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Lisa Marie Presley Travels While Preggers - So Can You!

Babymoons - the best way to celebrate parenthood

We think Lisa Marie Presley needs to get over herself and start celebrating the new life she's growing in there. Maybe a Caribbean cruise with her current hubby, Michael Lockwood, slathering her in sunscreen would get her mind off the Daily Mail. What about a mountain hideaway, snuggled up by the fire for days on end?

LMP - Travels While PregnantLMP - Travels While PregnantIf you're pregnant like Lisa and considering a Babymoon, now's the perfect time. Not sure how to navigate a safe trip for you and your bump? Let us help.

Preplanning

Get the green light from your healthcare provider. If you have a high-risk pregnancy, your doctor may tell you to wait until after delivery. Don't forget to ask for a copy of your prenatal records in case of an emergency (blood type, special conditions like diabetes, asthma or seizures).

Check with the airline - some won't allow travel after 36 weeks of pregnancy.

Pack any medications you'll need - that includes OTC remedies for heartburn, constipation and swelling.

Make sure your health insurance is up to date and covers your baby (if you give birth at 25 weeks, your baby will need specialized and expensive care).

Get "Cancellation Insurance" just in case!

Research medical facilities at your vacation destination before leaving home.

 

While Traveling

Stay hydrated and avoid high caffeine, artificially sweetened and carbonated drinks. Keep a water bottle with you all the time. You'll be amazed how often you refill it without even noticing how much you're drinking.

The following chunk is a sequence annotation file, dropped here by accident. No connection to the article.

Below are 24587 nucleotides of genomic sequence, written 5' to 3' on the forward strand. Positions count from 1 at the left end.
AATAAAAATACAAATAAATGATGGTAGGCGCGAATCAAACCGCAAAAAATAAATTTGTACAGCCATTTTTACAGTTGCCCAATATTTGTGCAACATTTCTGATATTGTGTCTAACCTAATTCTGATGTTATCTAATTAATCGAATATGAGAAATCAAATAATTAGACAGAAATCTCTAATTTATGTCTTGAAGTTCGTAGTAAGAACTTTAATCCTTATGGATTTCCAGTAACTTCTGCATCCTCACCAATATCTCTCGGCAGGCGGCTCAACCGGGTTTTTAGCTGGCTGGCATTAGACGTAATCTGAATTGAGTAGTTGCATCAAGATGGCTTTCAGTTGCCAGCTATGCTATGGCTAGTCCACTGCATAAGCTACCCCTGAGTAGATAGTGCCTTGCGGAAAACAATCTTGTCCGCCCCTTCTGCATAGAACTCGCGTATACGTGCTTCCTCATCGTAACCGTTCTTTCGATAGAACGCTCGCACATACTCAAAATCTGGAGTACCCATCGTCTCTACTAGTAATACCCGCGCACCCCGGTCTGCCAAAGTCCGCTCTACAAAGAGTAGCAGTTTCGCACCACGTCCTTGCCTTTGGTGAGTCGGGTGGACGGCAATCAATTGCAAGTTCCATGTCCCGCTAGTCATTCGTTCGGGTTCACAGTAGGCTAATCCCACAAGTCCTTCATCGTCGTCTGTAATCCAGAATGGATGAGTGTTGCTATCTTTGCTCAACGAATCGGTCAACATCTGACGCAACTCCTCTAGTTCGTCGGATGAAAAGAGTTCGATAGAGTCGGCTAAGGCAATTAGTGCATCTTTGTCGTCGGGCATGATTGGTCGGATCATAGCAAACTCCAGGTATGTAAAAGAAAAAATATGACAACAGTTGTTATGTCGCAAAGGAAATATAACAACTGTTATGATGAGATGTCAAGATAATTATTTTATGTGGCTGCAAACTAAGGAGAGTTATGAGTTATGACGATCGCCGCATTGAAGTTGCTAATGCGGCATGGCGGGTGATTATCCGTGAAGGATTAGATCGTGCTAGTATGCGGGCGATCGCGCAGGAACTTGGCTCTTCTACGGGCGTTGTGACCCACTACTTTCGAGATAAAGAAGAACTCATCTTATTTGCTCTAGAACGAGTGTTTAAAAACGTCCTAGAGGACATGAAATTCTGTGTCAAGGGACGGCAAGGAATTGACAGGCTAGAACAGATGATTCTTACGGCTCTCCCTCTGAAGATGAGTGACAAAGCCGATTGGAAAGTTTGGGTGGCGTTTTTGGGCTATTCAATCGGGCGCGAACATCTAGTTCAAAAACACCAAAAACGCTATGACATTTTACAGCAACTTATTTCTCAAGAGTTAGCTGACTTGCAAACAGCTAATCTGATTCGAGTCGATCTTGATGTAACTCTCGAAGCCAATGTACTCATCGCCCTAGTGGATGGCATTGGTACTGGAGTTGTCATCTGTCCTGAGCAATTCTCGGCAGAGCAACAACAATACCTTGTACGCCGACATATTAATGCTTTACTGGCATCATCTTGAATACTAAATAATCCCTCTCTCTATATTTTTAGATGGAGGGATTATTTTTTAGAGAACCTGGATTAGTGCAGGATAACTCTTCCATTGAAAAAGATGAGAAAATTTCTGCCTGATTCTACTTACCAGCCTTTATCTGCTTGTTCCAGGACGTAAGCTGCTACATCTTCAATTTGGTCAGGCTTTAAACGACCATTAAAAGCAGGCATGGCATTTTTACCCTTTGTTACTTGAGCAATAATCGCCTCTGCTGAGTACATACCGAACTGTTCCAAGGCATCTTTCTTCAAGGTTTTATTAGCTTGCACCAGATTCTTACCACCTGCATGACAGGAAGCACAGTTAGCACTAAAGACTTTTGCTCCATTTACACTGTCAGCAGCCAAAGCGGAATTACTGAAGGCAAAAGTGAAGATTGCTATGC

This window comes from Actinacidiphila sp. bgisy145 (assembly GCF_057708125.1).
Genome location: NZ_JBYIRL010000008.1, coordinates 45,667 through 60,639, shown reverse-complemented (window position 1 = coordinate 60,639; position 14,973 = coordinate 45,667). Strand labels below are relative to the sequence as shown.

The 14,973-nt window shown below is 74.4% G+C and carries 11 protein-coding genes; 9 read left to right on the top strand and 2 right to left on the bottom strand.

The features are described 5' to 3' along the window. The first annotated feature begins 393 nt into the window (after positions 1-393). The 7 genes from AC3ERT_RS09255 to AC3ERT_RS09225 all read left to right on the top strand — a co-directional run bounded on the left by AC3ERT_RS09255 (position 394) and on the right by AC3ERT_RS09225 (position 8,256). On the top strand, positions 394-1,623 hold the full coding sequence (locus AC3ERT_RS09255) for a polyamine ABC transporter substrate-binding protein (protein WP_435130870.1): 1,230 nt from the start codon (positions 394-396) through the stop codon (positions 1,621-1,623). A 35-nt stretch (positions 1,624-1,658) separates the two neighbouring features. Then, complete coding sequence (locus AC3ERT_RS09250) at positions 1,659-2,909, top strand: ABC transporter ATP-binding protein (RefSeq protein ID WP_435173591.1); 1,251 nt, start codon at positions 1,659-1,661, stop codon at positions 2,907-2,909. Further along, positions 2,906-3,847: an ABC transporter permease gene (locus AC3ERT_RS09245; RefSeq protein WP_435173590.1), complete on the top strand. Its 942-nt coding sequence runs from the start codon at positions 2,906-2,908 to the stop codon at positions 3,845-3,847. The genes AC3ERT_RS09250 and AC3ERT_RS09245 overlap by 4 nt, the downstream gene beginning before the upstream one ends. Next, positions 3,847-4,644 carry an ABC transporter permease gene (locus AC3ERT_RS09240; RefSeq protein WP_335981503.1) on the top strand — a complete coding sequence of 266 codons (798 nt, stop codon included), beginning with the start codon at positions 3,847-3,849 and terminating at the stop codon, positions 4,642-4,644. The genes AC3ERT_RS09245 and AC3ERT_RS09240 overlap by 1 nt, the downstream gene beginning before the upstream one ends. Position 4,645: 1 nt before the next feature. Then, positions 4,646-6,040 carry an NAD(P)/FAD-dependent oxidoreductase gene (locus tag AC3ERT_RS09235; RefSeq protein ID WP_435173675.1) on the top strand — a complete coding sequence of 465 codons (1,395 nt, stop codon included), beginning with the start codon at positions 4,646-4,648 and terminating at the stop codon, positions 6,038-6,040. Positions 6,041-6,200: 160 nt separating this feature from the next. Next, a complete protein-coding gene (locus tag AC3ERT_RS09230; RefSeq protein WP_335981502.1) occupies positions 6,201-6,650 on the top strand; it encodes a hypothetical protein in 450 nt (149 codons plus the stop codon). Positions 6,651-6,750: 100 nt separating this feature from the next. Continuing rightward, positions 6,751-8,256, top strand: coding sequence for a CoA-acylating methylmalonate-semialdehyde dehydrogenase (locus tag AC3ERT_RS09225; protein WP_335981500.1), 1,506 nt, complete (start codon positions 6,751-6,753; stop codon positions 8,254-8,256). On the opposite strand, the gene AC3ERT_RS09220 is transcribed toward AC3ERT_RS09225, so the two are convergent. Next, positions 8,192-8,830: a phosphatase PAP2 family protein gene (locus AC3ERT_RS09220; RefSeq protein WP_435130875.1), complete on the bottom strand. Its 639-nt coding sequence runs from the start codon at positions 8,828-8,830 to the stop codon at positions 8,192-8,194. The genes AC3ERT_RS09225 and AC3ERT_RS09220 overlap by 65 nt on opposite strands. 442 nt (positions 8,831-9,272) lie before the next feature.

Pack healthy snacks. Go for foods that offer the highest nutritional punch: dried fruit, apples and peanut butter and juices made from 100% fruit juice.

Be prepared for altitude sickness because of your increased blood volume.

Be Wary of Dangerous destinations

Most holiday destinations are safe for travel, but pregnancy means you'll have special concerns your travel agent may not be aware of.

If you live at an altitude below 5,000 feet and visit areas above 8,000 feet, consider the possibility of altitude sickness. Signs and symptoms of altitude sickness include insomnia, lassitude (weariness, lethargy or listlessness), headache, nausea, and vomiting.

Avoid strenuous exercise at higher altitude levels.

Avoid destinations where life-threatening food or insect-borne infections are common, where malaria is endemic and places where live-virus vaccines are required before a visit.

Ready to hit the road with your partner and your bump? Tell us where you're going (or where you've gone) and what you did. It's all about you, Baby!

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